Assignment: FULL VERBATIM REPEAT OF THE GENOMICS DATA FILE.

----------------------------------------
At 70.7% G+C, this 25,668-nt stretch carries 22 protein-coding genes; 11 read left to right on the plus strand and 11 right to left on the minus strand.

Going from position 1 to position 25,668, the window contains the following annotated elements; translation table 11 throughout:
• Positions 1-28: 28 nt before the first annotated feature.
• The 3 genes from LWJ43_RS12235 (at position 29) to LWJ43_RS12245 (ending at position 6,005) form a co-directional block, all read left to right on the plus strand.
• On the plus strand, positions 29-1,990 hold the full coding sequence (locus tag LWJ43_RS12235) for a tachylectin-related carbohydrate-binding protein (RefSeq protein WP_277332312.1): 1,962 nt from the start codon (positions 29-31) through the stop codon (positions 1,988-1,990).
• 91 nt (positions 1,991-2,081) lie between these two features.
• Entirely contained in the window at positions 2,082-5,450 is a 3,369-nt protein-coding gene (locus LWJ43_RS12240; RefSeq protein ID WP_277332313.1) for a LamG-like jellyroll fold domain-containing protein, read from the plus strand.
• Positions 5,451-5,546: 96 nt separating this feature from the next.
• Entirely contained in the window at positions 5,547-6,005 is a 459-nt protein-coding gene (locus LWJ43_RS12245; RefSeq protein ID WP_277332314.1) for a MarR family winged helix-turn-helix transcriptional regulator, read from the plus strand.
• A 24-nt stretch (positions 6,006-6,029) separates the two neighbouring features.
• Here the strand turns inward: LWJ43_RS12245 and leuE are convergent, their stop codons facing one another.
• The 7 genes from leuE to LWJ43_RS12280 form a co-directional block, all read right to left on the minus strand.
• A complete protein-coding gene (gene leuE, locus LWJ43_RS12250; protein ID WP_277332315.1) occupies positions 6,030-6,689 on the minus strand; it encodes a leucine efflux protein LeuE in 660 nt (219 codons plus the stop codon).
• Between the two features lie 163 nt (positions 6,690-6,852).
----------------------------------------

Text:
At 70.7% G+C, this 25,668-nt stretch carries 22 protein-coding genes; 11 read left to right on the plus strand and 11 right to left on the minus strand.

Going from position 1 to position 25,668, the window contains the following annotated elements; translation table 11 throughout:
• Positions 1-28: 28 nt before the first annotated feature.
• The 3 genes from LWJ43_RS12235 (at position 29) to LWJ43_RS12245 (ending at position 6,005) form a co-directional block, all read left to right on the plus strand.
• On the plus strand, positions 29-1,990 hold the full coding sequence (locus tag LWJ43_RS12235) for a tachylectin-related carbohydrate-binding protein (RefSeq protein WP_277332312.1): 1,962 nt from the start codon (positions 29-31) through the stop codon (positions 1,988-1,990).
• 91 nt (positions 1,991-2,081) lie between these two features.
• Entirely contained in the window at positions 2,082-5,450 is a 3,369-nt protein-coding gene (locus LWJ43_RS12240; RefSeq protein ID WP_277332313.1) for a LamG-like jellyroll fold domain-containing protein, read from the plus strand.
• Positions 5,451-5,546: 96 nt separating this feature from the next.
• Entirely contained in the window at positions 5,547-6,005 is a 459-nt protein-coding gene (locus LWJ43_RS12245; RefSeq protein ID WP_277332314.1) for a MarR family winged helix-turn-helix transcriptional regulator, read from the plus strand.
• A 24-nt stretch (positions 6,006-6,029) separates the two neighbouring features.
• Here the strand turns inward: LWJ43_RS12245 and leuE are convergent, their stop codons facing one another.
• The 7 genes from leuE to LWJ43_RS12280 form a co-directional block, all read right to left on the minus strand.
• A complete protein-coding gene (gene leuE, locus LWJ43_RS12250; protein ID WP_277332315.1) occupies positions 6,030-6,689 on the minus strand; it encodes a leucine efflux protein LeuE in 660 nt (219 codons plus the stop codon).
• Between the two features lie 163 nt (positions 6,690-6,852).